He told us about Maya, the mother of three daughters in the film. I thought this resonated perfectly with Pomm’s situation as she was the mother of three kids as well. I flew to Switzerland and spoke to the family about my own challenges, in addition to showing them the short so they’d have an idea of what we would film. They found it so positive and it was clear that their story would run in parallel with Pomm’s story.
Some of the film features segments which Pomm herself filmed. How did this help to build up the narrative? And how did this approach differ from presenting the story of the family in Switzerland?
This approach originally allowed us to keep track of the story without us being there. We decided to give Pomm the camera so she could film her interactions and the struggles she went through. Pomm gave personal and very moving clips of her own personal life and struggles, including with her loved one Nadia. It became clear to us that this film couldn’t be made without her personally filmed contributions. It should be told from a Thai perspective as much as possible to open up conversations around different approaches to care in the world and shift the Western gaze.
We filmed the Swiss family ourselves as it was not only easier and more practical but I could resonate with their experiences as I was going through a similar process at that time. To me, it would have seemed contrived for the family to have the camera as well.
How do you view the current societal conversation around dementia? What were some of the key things you wanted to explore?
One of the key phrases which springs to mind is that it takes a village to raise a child but it also takes a whole village to take care of the elderly. We all want to be eternally young and on this linear road to success but actually growing older and finding out that this route can be reversed can be very tough. One of the key things which I learnt from this film is that it’s very inspiring to be around the elderly and around people with dementia. It urges you to slow down and to really look at what they need and the world they live in here and now.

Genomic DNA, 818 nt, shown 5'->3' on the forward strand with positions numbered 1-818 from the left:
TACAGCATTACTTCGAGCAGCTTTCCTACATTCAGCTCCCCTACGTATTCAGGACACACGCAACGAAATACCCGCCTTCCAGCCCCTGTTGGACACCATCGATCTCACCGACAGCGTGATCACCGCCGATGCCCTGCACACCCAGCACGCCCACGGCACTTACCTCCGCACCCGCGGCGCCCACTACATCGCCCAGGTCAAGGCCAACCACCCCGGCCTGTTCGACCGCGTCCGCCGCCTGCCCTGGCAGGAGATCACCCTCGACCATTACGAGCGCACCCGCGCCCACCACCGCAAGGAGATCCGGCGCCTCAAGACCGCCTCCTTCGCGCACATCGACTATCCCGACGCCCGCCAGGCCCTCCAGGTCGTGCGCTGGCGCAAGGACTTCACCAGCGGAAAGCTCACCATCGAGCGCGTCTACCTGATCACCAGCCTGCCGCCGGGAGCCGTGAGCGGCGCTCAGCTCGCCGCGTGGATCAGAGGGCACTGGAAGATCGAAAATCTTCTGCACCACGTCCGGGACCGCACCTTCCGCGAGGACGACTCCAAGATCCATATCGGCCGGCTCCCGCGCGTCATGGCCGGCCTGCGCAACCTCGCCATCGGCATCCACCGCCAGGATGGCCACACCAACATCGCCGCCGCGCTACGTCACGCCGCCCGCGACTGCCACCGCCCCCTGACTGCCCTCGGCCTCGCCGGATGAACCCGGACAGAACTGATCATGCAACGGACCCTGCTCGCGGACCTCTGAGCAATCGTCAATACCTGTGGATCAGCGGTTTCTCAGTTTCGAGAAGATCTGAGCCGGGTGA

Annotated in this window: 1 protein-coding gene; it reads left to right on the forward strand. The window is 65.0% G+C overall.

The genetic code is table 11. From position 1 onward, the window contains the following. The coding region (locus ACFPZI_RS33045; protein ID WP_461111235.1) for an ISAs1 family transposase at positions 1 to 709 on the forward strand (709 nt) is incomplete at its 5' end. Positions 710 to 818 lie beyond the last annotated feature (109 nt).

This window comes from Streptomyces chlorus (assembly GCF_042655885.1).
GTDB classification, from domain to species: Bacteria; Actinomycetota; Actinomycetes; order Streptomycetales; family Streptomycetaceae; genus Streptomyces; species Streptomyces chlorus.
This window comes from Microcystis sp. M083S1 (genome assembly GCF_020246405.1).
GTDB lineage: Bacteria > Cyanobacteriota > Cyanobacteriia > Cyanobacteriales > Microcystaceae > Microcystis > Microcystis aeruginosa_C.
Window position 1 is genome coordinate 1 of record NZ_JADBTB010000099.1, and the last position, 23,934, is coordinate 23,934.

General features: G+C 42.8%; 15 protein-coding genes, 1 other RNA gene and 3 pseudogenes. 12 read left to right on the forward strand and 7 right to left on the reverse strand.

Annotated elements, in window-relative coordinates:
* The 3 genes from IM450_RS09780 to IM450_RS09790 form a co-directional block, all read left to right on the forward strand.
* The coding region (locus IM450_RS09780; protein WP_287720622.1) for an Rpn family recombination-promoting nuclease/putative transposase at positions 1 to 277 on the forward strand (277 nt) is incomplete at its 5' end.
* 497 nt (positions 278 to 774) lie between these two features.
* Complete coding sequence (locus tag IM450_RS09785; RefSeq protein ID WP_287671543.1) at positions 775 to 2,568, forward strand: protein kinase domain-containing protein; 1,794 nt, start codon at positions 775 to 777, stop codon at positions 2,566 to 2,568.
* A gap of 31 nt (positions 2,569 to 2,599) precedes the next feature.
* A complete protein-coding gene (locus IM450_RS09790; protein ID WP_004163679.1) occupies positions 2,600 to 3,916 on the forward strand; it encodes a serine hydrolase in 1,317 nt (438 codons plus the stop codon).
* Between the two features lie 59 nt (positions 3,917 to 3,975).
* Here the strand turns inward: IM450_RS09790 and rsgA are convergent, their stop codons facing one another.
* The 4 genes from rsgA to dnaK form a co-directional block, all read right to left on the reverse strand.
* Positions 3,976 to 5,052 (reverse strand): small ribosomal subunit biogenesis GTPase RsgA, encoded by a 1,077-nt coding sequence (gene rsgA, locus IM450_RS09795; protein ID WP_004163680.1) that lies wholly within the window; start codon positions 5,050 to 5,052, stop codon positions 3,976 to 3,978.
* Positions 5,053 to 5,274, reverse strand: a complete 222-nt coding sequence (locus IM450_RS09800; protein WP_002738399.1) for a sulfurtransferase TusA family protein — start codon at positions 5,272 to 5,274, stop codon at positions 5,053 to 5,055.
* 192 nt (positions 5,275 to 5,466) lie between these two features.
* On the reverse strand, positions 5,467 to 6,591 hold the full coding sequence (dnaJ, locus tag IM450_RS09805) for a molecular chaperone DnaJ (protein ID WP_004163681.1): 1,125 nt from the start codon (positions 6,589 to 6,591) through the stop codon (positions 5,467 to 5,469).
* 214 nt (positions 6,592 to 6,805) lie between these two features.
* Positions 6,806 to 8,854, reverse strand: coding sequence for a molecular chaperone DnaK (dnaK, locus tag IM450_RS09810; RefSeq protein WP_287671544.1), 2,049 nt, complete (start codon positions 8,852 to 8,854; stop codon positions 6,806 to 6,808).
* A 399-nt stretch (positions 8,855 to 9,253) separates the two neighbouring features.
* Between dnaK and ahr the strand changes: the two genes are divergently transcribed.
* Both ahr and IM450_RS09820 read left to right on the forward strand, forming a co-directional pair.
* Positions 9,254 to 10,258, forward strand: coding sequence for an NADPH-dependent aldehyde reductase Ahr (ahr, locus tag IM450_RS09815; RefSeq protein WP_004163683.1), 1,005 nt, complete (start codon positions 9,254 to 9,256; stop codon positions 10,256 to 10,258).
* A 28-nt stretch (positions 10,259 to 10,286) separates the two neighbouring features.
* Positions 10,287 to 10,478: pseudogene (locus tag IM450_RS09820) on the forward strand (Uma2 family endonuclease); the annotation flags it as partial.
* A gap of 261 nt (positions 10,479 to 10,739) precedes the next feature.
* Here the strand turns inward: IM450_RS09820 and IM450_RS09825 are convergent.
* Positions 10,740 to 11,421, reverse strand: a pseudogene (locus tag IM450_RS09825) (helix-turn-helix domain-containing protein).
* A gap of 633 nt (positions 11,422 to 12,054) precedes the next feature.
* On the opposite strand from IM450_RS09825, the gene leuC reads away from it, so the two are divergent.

It also makes you question the role of the carer and the future you have with your family; how you see your friends; how you go about your work. One main theme is how we speak about dementia. The conversation should be about acceptance and giving space and time to the elderly and truly making them a part of our society.
Pomm and her daughter Miriam
The current situation with coronavirus has brought these issues into the spotlight. It has shown up the underfunding within older people’s homes and the desperate need to rethink our care system. I hope this pandemic makes us aware of the needs to invest in elderly care and care in general.
After working on the film, what would you say are some of the main differences between approaches to dementia care in the East and West?
There is this element in the East of things being circular rather than linear; a more open understanding that the parents take care of children and the children take care of parents as they grow older. And a more fundamental awareness of the need to be tactile in care. There are however different family structures, with many family members undertaking numerous jobs. This struggle with combining family working life with elderly care in the East means that the ideal of elderly care can be challenging.
MOTHER will be available for purchase through Verve Pictures, on both DVD and VOD, on Itunes and Amazon, starting Monday 23rd November.